In 2003, he returned to parish ministry at St. Juliana, 7201 N. Oketo Ave. The next year, he was named pastor of St. Mary, Lake Forest.

After 12 years at St. Mary, he was named pastor of St. Raphael, which is one of the most rural in the archdiocese.

“I live in a farmhouse where the parish offices are on the first floor,” Bishop-elect McGovern said. “I look out at three red barns. We have a farmer who farms the parish property with soybeans and hay. Sure, some of our people work at Abbot and AbbVie and Baxter. But there are also horse farms and corn crops.”

Overall, Bishop-elect McGovern said, he has spent 19 of his 26 years of priesthood in Lake County. He hopes the familiarity with rural life will help in Belleville, a diocese that stretches across the southern part of Illinois from Indiana to Missouri.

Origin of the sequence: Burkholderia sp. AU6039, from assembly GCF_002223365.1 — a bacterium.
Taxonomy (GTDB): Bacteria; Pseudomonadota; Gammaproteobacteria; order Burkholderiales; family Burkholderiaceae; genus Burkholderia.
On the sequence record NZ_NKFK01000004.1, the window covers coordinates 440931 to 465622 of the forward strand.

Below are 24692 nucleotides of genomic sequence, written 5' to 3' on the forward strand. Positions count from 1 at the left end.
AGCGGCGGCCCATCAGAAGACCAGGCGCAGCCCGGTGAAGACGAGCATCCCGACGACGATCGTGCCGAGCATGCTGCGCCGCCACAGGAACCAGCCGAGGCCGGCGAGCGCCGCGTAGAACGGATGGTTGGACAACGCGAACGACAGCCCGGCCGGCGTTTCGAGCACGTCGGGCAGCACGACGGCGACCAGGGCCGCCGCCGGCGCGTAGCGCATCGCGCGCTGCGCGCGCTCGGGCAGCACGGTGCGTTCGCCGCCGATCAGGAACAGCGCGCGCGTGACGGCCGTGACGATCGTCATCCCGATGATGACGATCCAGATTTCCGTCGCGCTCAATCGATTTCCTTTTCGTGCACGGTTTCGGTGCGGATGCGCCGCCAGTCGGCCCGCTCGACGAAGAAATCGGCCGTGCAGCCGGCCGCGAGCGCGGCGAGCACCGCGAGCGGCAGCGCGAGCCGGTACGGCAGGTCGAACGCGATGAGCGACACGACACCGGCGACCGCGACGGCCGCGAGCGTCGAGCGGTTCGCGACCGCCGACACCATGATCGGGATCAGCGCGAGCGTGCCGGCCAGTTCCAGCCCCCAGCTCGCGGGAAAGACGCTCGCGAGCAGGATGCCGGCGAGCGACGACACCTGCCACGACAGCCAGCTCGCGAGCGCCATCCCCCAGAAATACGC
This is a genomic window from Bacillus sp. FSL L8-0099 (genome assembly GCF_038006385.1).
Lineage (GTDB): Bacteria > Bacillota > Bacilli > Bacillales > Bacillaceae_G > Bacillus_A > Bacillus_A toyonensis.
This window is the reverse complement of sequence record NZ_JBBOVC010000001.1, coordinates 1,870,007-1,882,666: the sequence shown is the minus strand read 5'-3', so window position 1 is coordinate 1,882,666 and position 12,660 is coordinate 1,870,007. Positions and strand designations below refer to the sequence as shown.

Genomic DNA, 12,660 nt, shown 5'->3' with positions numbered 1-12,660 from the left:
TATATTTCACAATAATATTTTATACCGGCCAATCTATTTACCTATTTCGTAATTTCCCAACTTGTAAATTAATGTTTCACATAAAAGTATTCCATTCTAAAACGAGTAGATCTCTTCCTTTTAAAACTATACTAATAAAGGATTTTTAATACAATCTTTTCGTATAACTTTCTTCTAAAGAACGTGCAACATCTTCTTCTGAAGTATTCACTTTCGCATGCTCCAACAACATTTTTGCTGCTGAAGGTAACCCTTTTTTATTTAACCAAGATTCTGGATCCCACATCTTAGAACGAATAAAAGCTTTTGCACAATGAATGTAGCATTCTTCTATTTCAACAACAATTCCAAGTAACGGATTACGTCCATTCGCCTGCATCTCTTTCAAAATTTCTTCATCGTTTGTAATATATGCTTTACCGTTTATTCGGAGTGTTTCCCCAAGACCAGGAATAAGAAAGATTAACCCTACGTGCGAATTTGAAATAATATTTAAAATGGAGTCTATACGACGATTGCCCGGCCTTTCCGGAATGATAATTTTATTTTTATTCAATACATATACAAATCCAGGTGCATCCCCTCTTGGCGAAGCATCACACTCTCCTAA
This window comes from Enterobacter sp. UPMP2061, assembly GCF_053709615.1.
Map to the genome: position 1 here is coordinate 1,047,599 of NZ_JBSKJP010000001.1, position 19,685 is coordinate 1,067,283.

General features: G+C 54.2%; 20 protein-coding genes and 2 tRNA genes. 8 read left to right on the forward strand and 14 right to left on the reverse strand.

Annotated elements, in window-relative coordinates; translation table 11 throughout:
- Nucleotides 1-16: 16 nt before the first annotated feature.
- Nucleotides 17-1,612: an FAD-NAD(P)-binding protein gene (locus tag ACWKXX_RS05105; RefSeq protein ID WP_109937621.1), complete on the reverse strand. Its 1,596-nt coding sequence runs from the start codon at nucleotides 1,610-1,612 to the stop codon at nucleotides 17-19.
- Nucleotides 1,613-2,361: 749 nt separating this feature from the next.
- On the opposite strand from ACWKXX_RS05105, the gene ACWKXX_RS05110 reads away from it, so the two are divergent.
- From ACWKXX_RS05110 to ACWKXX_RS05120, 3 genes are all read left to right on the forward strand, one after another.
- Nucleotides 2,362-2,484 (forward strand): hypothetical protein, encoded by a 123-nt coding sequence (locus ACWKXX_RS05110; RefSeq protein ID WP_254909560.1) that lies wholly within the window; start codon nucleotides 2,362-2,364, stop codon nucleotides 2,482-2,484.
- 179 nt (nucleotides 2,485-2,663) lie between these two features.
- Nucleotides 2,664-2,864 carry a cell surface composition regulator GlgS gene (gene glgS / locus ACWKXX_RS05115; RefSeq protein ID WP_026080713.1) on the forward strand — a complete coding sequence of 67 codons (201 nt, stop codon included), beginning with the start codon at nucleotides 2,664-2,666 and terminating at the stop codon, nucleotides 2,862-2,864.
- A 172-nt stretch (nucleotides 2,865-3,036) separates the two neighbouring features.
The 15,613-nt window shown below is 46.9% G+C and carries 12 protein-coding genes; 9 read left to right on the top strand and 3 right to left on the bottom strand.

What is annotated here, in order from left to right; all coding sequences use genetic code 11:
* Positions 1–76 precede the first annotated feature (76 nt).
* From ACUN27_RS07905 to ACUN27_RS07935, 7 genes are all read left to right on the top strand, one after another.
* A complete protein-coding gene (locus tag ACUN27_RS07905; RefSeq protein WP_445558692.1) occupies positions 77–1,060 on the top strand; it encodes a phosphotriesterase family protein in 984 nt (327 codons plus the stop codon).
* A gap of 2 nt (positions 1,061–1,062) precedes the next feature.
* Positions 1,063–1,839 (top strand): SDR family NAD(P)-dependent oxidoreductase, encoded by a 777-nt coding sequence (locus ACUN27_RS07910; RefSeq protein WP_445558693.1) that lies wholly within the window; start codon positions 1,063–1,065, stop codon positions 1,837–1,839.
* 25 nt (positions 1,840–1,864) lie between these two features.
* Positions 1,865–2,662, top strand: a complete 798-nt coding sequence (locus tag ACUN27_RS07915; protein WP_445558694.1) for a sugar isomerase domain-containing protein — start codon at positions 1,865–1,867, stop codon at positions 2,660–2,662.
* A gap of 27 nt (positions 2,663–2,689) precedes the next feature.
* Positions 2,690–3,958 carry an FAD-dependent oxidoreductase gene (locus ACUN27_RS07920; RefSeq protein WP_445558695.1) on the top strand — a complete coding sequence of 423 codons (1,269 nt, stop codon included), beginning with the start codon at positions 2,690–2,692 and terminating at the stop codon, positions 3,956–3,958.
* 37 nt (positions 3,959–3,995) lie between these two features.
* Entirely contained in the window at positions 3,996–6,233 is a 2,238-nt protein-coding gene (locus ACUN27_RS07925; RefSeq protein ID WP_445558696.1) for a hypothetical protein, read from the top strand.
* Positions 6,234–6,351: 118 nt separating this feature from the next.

It includes 28 counties, with 70,000 Catholics in 11,678 square miles. The Cathedral of St. Peter and diocesan offices are in Belleville on the west side of the diocese, about a half-hour from St. Louis.

Canon law allows up to 120 days after the nomination of a bishop for an episcopal installation, according to the bishop-elect, and exceptions can be made in extraordinary circumstances.

Bishop Braxton is also a Chicago native, ordained for the archdiocese in 1970. He has served as bishop of Belleville since 2005. In his video message, Bishop Braxton said he knows Bishop-elect McGovern, as do several Belleville priests who studied with him at Mundelein.

Bishop Braxton assured Bishop-elect McGovern of his prayers and of his help going forward.